In addition, experts might be invited to offer their experience and expertise. For example, an insurance or risk assessor and the head of the local fire department could advise the task force about relevant aspects of the plan.

The chair of the task force should work with the preservation or conservation professional to assemble a few examples of disaster response plans from other libraries as well as a few related readings to acquaint task force members with some general principles before the first meeting. Even if the library does not have a preservation or conservation professional, it is important to include a staff member with some preservation and conservation responsibilities on the task force, because much of the salvage and recovery may depend in part on some basic conservation skills.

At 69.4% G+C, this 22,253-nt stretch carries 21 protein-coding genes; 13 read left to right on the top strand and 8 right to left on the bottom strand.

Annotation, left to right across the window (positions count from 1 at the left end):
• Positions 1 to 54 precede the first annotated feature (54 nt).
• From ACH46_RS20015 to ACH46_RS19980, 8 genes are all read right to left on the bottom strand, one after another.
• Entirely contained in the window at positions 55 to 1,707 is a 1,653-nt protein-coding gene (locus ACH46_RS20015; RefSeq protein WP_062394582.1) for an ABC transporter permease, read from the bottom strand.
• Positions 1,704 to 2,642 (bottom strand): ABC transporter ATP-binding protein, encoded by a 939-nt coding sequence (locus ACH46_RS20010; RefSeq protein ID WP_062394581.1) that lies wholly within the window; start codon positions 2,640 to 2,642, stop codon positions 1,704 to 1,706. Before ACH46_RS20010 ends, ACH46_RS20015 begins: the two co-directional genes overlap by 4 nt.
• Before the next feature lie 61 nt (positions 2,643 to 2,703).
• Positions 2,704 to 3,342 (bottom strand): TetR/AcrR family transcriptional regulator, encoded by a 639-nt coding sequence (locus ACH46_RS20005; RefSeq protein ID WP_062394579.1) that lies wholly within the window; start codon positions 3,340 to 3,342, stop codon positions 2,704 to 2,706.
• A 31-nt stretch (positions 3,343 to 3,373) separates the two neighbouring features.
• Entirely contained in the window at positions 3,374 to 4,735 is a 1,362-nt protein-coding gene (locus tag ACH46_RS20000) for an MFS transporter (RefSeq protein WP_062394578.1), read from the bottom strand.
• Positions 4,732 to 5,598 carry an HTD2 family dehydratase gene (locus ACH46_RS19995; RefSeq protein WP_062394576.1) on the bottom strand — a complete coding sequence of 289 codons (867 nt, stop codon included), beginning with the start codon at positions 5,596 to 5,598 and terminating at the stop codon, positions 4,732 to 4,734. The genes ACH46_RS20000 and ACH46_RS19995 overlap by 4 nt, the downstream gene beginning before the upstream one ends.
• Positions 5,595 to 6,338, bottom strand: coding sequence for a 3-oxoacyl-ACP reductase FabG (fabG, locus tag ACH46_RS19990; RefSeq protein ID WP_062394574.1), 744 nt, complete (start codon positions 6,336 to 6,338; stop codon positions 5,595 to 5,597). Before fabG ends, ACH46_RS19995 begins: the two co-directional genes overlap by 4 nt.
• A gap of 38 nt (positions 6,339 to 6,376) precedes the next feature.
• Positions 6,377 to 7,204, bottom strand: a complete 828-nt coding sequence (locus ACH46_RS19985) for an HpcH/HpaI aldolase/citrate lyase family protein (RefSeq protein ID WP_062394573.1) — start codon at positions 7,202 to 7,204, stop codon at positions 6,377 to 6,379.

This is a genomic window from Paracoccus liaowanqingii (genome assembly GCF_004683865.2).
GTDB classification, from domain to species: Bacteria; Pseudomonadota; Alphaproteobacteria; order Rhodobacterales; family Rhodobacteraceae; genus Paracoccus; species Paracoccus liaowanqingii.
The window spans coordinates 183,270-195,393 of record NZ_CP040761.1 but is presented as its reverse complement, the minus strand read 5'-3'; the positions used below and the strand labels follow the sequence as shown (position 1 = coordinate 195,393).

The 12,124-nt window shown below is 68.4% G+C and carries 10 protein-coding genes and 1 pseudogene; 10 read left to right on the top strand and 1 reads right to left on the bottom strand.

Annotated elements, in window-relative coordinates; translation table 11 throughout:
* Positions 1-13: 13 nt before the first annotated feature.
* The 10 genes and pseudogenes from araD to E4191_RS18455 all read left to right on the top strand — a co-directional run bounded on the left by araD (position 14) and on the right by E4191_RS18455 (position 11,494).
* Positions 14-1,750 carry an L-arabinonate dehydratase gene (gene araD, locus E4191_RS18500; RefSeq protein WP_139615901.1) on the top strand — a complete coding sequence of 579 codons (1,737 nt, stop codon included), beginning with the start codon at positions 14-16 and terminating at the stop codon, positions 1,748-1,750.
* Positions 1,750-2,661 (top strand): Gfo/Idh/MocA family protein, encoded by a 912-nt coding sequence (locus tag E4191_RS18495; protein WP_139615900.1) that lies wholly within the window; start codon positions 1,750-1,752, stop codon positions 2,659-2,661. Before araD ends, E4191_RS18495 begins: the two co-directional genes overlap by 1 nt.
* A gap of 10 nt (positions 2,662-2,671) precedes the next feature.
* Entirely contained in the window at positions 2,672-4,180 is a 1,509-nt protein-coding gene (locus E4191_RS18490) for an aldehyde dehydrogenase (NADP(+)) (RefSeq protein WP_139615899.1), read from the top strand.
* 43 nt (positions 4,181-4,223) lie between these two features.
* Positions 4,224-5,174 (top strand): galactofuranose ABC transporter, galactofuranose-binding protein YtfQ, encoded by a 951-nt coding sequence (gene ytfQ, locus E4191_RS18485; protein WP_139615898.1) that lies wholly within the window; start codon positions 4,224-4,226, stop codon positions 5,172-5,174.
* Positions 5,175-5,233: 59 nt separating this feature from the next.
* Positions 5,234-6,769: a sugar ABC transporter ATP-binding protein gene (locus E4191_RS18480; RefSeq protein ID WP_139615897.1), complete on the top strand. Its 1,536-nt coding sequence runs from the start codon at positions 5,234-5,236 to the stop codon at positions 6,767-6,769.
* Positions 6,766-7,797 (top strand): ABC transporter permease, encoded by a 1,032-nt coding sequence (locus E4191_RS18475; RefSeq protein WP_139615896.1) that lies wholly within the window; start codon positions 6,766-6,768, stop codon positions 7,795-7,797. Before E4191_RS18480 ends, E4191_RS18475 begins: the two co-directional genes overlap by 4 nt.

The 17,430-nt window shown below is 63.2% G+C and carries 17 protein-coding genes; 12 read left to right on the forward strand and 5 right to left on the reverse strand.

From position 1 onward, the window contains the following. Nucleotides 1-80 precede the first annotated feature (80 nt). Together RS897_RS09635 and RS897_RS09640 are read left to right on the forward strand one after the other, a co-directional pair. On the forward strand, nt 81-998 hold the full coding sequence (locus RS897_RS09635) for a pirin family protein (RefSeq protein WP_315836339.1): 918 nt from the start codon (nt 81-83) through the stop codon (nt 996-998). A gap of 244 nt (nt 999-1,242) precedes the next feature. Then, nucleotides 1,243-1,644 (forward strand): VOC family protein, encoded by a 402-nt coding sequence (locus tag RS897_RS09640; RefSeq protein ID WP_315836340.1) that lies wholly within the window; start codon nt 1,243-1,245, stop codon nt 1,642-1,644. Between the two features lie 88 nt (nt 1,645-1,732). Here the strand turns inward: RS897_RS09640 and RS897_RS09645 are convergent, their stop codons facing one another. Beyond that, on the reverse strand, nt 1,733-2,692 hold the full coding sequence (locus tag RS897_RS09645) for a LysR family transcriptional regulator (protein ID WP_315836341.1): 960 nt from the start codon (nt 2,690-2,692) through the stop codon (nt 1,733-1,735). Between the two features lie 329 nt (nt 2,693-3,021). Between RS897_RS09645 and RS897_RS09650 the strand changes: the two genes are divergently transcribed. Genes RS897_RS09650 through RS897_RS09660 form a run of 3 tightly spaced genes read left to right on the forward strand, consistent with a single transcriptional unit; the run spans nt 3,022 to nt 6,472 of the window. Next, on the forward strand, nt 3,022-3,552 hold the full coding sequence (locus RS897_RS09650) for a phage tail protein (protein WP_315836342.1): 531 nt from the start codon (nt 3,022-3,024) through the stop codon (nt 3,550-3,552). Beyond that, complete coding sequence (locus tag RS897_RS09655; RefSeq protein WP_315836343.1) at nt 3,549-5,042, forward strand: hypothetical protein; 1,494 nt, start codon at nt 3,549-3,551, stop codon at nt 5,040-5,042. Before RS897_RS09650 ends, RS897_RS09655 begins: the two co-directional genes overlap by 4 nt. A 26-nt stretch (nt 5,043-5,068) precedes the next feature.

Setting agendas

The examples of disaster response plans will show that developing a plan involves many tasks, including identifying spaces for drying books and paper, local freezer and freeze-dry facilities, local sources of equipment and supplies, emergency contacts, and salvage priorities. The chair must assign specific tasks to each task force member so that the information can be brought together and discussed at the second meeting, contributing to the final plan document.

Appointing a disaster action team